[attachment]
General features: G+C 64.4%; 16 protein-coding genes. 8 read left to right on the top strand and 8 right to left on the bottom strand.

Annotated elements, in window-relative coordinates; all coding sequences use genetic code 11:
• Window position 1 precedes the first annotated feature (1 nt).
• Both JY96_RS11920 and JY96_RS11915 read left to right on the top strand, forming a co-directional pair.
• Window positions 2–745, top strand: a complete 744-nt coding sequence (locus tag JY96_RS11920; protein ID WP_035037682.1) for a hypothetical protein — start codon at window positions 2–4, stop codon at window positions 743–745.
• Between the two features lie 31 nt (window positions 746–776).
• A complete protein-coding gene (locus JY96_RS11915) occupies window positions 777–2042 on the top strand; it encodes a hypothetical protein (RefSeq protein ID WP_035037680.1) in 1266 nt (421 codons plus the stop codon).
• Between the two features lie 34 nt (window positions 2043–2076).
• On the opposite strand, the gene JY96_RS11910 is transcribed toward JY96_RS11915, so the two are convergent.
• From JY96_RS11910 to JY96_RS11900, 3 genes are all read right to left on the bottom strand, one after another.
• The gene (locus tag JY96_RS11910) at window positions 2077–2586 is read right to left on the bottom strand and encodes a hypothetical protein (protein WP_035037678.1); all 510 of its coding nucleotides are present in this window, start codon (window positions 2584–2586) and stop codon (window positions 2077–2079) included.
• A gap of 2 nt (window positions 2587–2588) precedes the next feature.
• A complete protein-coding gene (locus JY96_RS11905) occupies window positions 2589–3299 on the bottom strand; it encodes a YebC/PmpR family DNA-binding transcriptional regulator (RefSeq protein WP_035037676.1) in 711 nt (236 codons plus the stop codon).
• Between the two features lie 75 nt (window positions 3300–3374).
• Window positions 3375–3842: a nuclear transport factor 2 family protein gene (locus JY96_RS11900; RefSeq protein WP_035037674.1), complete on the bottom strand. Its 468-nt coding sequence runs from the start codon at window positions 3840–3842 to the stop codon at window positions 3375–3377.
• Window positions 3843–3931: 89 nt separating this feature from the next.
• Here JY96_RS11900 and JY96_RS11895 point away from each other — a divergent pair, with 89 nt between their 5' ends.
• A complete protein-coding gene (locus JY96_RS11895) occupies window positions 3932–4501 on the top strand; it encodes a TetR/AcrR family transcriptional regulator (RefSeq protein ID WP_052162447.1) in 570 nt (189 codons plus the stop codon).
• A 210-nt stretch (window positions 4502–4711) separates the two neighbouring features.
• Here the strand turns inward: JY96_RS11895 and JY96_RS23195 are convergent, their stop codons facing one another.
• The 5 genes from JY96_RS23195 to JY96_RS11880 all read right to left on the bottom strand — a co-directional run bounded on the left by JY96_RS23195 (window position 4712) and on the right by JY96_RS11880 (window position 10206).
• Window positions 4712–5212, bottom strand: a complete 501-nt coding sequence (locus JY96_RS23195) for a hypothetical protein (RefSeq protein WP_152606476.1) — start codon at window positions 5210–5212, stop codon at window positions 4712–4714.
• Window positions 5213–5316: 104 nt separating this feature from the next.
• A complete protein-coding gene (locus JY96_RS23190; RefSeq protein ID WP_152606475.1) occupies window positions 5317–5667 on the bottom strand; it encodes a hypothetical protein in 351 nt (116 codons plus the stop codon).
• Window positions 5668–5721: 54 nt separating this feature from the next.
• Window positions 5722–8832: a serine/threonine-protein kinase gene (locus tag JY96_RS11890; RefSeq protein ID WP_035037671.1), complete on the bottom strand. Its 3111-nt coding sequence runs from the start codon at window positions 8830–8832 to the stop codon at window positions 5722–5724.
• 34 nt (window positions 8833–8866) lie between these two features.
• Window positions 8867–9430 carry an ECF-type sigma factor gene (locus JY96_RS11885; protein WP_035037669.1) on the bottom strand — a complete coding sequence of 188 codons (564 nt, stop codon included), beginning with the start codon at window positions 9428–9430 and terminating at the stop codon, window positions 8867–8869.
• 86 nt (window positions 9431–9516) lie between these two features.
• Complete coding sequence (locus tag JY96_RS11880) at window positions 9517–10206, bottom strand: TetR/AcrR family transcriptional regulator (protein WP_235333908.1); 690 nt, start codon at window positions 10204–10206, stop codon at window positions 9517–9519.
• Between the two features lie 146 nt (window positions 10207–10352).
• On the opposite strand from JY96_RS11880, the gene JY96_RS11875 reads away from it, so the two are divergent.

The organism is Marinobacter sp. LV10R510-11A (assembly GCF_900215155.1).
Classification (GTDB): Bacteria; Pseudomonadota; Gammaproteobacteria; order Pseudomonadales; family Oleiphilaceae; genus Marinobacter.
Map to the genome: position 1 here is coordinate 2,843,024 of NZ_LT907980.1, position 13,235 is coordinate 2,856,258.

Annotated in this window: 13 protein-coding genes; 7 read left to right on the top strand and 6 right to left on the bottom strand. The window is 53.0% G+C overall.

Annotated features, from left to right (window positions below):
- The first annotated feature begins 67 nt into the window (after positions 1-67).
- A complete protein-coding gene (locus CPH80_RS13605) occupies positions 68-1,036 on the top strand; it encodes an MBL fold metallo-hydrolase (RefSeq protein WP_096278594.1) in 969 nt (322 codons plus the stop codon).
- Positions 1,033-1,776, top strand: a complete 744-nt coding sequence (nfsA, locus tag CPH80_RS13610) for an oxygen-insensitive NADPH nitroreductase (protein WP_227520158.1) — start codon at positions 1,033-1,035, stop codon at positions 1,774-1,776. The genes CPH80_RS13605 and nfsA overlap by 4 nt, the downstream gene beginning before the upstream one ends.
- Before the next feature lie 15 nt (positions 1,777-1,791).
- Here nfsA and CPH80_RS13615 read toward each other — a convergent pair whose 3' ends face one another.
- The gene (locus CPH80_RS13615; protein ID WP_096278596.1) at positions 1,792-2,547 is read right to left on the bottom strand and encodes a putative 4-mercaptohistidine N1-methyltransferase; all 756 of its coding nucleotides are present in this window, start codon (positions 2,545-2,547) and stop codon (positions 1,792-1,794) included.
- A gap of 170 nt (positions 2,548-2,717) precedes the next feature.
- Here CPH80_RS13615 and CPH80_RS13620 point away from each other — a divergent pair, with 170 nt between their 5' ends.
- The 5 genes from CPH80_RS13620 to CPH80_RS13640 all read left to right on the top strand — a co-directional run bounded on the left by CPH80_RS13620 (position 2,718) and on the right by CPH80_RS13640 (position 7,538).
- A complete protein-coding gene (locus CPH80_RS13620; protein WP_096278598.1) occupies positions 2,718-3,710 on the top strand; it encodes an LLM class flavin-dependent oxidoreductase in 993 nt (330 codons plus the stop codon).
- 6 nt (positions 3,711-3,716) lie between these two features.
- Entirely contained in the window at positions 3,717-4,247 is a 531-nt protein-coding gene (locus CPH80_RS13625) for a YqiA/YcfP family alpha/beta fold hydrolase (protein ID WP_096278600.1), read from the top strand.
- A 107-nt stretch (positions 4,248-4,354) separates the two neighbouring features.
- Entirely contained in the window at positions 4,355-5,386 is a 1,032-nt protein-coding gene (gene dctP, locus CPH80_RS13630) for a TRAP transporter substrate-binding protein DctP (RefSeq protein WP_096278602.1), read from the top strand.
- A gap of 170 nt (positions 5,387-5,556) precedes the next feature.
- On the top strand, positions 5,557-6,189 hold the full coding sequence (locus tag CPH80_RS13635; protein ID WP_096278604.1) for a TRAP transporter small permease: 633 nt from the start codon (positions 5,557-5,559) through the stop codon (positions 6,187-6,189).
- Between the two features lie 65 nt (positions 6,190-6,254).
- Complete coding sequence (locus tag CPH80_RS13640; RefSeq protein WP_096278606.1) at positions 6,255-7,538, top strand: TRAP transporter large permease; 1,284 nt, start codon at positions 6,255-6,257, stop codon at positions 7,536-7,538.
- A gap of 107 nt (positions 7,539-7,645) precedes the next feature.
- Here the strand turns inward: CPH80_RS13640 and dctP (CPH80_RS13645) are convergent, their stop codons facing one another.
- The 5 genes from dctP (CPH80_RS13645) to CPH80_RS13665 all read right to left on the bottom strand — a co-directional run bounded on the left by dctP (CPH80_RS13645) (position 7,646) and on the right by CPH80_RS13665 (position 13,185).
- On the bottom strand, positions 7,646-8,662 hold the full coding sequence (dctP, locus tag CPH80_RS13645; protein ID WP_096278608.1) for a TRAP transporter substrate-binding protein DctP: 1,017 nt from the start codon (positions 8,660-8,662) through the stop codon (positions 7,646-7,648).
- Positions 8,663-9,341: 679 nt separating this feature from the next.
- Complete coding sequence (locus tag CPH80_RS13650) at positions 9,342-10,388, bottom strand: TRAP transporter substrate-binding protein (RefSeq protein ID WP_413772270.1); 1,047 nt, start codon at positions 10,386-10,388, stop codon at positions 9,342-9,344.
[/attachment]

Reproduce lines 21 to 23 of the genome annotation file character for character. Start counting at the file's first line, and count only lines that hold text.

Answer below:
• The 5 genes from JY96_RS23195 to JY96_RS11880 all read right to left on the bottom strand — a co-directional run bounded on the left by JY96_RS23195 (window position 4712) and on the right by JY96_RS11880 (window position 10206).
• Window positions 4712–5212, bottom strand: a complete 501-nt coding sequence (locus JY96_RS23195) for a hypothetical protein (RefSeq protein WP_152606476.1) — start codon at window positions 5210–5212, stop codon at window positions 4712–4714.
• Window positions 5213–5316: 104 nt separating this feature from the next.